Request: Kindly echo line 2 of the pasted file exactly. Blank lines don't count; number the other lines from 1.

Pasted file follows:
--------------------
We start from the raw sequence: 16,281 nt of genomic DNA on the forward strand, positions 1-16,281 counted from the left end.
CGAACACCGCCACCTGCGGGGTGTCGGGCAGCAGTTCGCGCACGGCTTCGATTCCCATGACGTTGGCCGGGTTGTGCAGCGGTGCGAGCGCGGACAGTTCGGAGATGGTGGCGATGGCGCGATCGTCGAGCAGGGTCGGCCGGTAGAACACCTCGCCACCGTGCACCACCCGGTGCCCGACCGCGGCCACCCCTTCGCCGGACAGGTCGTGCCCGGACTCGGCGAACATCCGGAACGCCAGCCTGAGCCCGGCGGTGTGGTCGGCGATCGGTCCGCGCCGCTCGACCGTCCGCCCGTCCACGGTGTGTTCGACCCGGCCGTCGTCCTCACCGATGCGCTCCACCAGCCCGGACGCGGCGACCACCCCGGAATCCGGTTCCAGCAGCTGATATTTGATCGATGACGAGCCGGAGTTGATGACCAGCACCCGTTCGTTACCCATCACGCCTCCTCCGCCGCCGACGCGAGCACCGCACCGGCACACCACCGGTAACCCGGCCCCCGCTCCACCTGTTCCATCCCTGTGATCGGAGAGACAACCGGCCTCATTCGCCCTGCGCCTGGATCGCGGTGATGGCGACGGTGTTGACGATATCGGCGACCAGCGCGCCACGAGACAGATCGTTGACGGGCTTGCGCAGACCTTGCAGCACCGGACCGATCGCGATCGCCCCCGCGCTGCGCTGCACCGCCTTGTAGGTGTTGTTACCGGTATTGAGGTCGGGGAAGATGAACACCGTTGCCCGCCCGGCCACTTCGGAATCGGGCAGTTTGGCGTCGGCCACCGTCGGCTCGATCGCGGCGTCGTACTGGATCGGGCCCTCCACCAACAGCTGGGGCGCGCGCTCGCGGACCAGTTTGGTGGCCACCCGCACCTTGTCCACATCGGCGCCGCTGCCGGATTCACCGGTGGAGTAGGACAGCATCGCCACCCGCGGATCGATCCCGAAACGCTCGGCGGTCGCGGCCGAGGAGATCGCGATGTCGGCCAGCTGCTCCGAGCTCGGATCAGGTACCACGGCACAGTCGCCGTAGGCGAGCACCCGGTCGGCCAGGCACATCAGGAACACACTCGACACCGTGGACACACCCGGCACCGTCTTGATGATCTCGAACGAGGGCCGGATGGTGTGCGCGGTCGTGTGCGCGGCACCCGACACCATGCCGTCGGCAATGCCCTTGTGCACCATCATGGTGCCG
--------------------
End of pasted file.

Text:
CGAACACCGCCACCTGCGGGGTGTCGGGCAGCAGTTCGCGCACGGCTTCGATTCCCATGACGTTGGCCGGGTTGTGCAGCGGTGCGAGCGCGGACAGTTCGGAGATGGTGGCGATGGCGCGATCGTCGAGCAGGGTCGGCCGGTAGAACACCTCGCCACCGTGCACCACCCGGTGCCCGACCGCGGCCACCCCTTCGCCGGACAGGTCGTGCCCGGACTCGGCGAACATCCGGAACGCCAGCCTGAGCCCGGCGGTGTGGTCGGCGATCGGTCCGCGCCGCTCGACCGTCCGCCCGTCCACGGTGTGTTCGACCCGGCCGTCGTCCTCACCGATGCGCTCCACCAGCCCGGACGCGGCGACCACCCCGGAATCCGGTTCCAGCAGCTGATATTTGATCGATGACGAGCCGGAGTTGATGACCAGCACCCGTTCGTTACCCATCACGCCTCCTCCGCCGCCGACGCGAGCACCGCACCGGCACACCACCGGTAACCCGGCCCCCGCTCCACCTGTTCCATCCCTGTGATCGGAGAGACAACCGGCCTCATTCGCCCTGCGCCTGGATCGCGGTGATGGCGACGGTGTTGACGATATCGGCGACCAGCGCGCCACGAGACAGATCGTTGACGGGCTTGCGCAGACCTTGCAGCACCGGACCGATCGCGATCGCCCCCGCGCTGCGCTGCACCGCCTTGTAGGTGTTGTTACCGGTATTGAGGTCGGGGAAGATGAACACCGTTGCCCGCCCGGCCACTTCGGAATCGGGCAGTTTGGCGTCGGCCACCGTCGGCTCGATCGCGGCGTCGTACTGGATCGGGCCCTCCACCAACAGCTGGGGCGCGCGCTCGCGGACCAGTTTGGTGGCCACCCGCACCTTGTCCACATCGGCGCCGCTGCCGGATTCACCGGTGGAGTAGGACAGCATCGCCACCCGCGGATCGATCCCGAAACGCTCGGCGGTCGCGGCCGAGGAGATCGCGATGTCGGCCAGCTGCTCCGAGCTCGGATCAGGTACCACGGCACAGTCGCCGTAGGCGAGCACCCGGTCGGCCAGGCACATCAGGAACACACTCGACACCGTGGACACACCCGGCACCGTCTTGATGATCTCGAACGAGGGCCGGATGGTGTGCGCGGTCGTGTGCGCGGCACCCGACACCATGCCGTCGGCAATGCCCTTGTGCACCATCATGGTGCCG